Like Reform presidential nominee Ross Perot before him, Trump's entrie into the political arena may be motivated by personal disdain for other candidates. Both Perot and Buchanan are said to have long-standing rifts with the Bush clan. Trump is described by an advisor as having "a warm feeling for and cordial relationship" with George and Barbara Bush. Trump even threw a party at his New York apartment for Jeb Bush's Florida gubernatorial campaign that netted $100,000. But the same source describes Trump as "not enamored" of either George W. or Al Gore. And Trump positively despises Bill Bradley. In a May Wall Street Journal op-ed piece attacking Dollar Bill, Trump wrote that Bradley's success in eliminating a tax shelter for real-estate investments known as the "passive loss" in the 1986 Tax Reform Act "sent the real estate markets through the windshield -- it was a hard time for developers like me."
But will all this be enough to make a candidate out of The Donald? An outside-the-Beltway Trump consultant and golf partner says of his friend's potential candidacy: "If you're a guy who enjoys the public eye and enjoys the notoriety, why not? Every kid dreams of being president, and Donald is still really a kid. But I'm surprised he's allowed it to go this far. He will never get into this race as just a spoiler. In golf, let's say you're on the green at the last hole and all you need to do is get down in two -- tap the first putt to put it in. Donald doesn't take that approach -- he always goes for the win."
If that's so, then the odds against Trump's running are doubly negative. He'd have to first fight Buchanan, who already has a substantial head start organizationally, and then take on the major-party candidates. And does Trump really want to endure nine months of insults from a bare-knuckles brawler like Buchanan? Already the Buchananites are cranking up their one-liners. Says wealthy former Reagan customs commissioner William von Raab: "It's silly, isn't it? When I hear his name I think of Taki's crack, on hearing that he'd named his daughter Tiffany, that he'd probably name a son Rolex."
Though Friday's CNN poll shows Reforms favoring Buchanan 2-1 over Trump, the developer seems to be Jesse Ventura's best hope of stopping Buchanan's takeover of the Reform Party. Television's talking lobotomies keep mentioning Warren Beatty as a possible anti-Buchanan horse. But Bill Hillsman, the populist media consultant who crafted Ventura's winning gubernatorial ads, dismisses the notion. "My meeting with Warren was not at the request of Ventura," Hillsman says, and underscores that "at no time has Warren, to my knowledge, thought about running as the candidate of the Reform Party" -- a statement confirmed by members of Beatty's unofficial "kitchen cabinet" of political advisors.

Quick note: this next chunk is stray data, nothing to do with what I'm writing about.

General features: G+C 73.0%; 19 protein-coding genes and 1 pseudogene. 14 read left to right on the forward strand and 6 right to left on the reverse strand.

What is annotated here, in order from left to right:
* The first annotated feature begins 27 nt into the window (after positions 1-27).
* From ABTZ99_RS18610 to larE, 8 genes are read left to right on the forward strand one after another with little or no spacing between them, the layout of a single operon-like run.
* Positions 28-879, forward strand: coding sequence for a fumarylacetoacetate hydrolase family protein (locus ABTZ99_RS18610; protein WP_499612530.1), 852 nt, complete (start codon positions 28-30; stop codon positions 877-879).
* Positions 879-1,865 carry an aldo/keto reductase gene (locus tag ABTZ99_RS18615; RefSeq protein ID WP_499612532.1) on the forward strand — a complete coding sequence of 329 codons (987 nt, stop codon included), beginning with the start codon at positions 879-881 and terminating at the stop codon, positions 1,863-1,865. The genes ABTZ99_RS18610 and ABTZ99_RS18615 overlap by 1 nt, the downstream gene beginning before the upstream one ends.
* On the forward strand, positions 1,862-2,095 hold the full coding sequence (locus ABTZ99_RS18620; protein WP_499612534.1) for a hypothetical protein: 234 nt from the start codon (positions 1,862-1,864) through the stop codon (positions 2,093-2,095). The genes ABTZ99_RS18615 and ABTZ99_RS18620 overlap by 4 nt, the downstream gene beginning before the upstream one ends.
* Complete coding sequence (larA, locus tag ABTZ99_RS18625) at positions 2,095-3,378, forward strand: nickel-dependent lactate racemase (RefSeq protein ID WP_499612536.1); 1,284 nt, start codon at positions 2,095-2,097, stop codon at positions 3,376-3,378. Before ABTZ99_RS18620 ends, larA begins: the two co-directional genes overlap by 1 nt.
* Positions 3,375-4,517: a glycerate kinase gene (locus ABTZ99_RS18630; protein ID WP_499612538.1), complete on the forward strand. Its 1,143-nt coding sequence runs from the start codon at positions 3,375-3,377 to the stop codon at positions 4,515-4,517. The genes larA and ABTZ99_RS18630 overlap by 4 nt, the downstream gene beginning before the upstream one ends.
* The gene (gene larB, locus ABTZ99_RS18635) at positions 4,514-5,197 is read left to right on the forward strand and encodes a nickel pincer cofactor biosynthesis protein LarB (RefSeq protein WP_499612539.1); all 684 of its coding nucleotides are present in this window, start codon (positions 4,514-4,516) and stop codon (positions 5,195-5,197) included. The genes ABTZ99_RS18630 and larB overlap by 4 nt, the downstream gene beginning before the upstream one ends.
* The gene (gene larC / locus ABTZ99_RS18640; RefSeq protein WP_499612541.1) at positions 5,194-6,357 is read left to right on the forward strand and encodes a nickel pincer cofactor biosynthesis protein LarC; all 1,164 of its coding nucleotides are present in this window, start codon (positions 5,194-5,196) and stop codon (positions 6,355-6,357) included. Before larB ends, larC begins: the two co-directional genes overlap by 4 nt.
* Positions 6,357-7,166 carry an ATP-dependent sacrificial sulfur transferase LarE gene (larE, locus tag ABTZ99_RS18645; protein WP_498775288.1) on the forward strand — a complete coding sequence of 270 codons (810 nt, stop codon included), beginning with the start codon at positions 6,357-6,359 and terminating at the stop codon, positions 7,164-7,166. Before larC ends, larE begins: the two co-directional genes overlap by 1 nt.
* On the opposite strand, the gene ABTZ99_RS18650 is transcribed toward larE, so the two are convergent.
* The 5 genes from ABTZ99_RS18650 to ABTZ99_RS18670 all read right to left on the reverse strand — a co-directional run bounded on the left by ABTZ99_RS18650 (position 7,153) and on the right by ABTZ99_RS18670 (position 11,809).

Ventura's man Barkley says, "As we see the world today, the most likely candidates that Ventura would support are Lowell Weicker and Donald Trump." But in talking up Weicker, the Venturans are clutching at straws. Weicker's TV interviews since he returned from vacation have been passionless and schizophrenic about the Reform Party. Weicker's former Connecticut campaign manager and closest political adviser, Tom D'Amore, now says that "if Buchanan wants the Reform nomination, nothing can stop it."
Weicker is speaking next weekend to the minuscule American Reform Party, a tiny coterie of anti-Perot centrists who split from Reform over Perot's authoritarian antics, but which has no money at all and is not on the ballot in a single state. While conceding that Ayatollah Pat might get Weicker's fires burning in opposition, D'Amore wonders: "Is Weicker that interested in the Reform Party and building it? I don't know." He adds, "I sure as hell don't want to have anything to do with the Reform Party if Buchanan is in it."
For the last week Buchanan has been privately telling people that the only thing holding up the announcement of his Reform candidacy is an advisory opinion from the Federal Election Commission about money. The Buchanan camp says they can have FEC matching funds -- for the money Pat has already raised as a Republican -- applied to his Reform bid.